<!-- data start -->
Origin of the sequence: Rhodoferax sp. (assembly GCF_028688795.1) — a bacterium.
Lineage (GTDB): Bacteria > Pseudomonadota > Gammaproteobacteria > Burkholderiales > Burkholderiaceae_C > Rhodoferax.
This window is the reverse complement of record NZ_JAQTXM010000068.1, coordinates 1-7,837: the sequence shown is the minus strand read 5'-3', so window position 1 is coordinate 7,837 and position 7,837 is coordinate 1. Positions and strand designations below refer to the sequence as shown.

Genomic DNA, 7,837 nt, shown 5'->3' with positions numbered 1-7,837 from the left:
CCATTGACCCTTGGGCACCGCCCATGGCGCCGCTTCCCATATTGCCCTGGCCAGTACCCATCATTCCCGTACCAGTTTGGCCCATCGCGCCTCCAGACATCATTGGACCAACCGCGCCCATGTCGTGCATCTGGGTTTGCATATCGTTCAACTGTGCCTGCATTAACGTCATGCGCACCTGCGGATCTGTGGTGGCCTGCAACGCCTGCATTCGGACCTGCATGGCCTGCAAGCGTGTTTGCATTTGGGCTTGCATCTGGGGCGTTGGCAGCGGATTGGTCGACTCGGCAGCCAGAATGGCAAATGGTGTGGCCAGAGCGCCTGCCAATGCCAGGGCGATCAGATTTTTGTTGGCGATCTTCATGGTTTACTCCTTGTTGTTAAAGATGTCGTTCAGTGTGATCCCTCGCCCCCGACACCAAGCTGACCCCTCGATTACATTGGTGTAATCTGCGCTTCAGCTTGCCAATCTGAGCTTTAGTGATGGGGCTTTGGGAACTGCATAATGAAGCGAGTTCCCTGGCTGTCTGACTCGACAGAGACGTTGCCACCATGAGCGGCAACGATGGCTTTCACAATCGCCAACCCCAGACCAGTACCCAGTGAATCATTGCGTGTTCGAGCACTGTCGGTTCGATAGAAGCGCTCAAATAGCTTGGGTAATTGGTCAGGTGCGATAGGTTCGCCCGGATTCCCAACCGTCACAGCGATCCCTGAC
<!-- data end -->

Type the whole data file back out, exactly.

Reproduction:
Origin of the sequence: Rhodoferax sp. (assembly GCF_028688795.1) — a bacterium.
Lineage (GTDB): Bacteria > Pseudomonadota > Gammaproteobacteria > Burkholderiales > Burkholderiaceae_C > Rhodoferax.
This window is the reverse complement of record NZ_JAQTXM010000068.1, coordinates 1-7,837: the sequence shown is the minus strand read 5'-3', so window position 1 is coordinate 7,837 and position 7,837 is coordinate 1. Positions and strand designations below refer to the sequence as shown.

Genomic DNA, 7,837 nt, shown 5'->3' with positions numbered 1-7,837 from the left:
CCATTGACCCTTGGGCACCGCCCATGGCGCCGCTTCCCATATTGCCCTGGCCAGTACCCATCATTCCCGTACCAGTTTGGCCCATCGCGCCTCCAGACATCATTGGACCAACCGCGCCCATGTCGTGCATCTGGGTTTGCATATCGTTCAACTGTGCCTGCATTAACGTCATGCGCACCTGCGGATCTGTGGTGGCCTGCAACGCCTGCATTCGGACCTGCATGGCCTGCAAGCGTGTTTGCATTTGGGCTTGCATCTGGGGCGTTGGCAGCGGATTGGTCGACTCGGCAGCCAGAATGGCAAATGGTGTGGCCAGAGCGCCTGCCAATGCCAGGGCGATCAGATTTTTGTTGGCGATCTTCATGGTTTACTCCTTGTTGTTAAAGATGTCGTTCAGTGTGATCCCTCGCCCCCGACACCAAGCTGACCCCTCGATTACATTGGTGTAATCTGCGCTTCAGCTTGCCAATCTGAGCTTTAGTGATGGGGCTTTGGGAACTGCATAATGAAGCGAGTTCCCTGGCTGTCTGACTCGACAGAGACGTTGCCACCATGAGCGGCAACGATGGCTTTCACAATCGCCAACCCCAGACCAGTACCCAGTGAATCATTGCGTGTTCGAGCACTGTCGGTTCGATAGAAGCGCTCAAATAGCTTGGGTAATTGGTCAGGTGCGATAGGTTCGCCCGGATTCCCAACCGTCACAGCGATCCCTGAC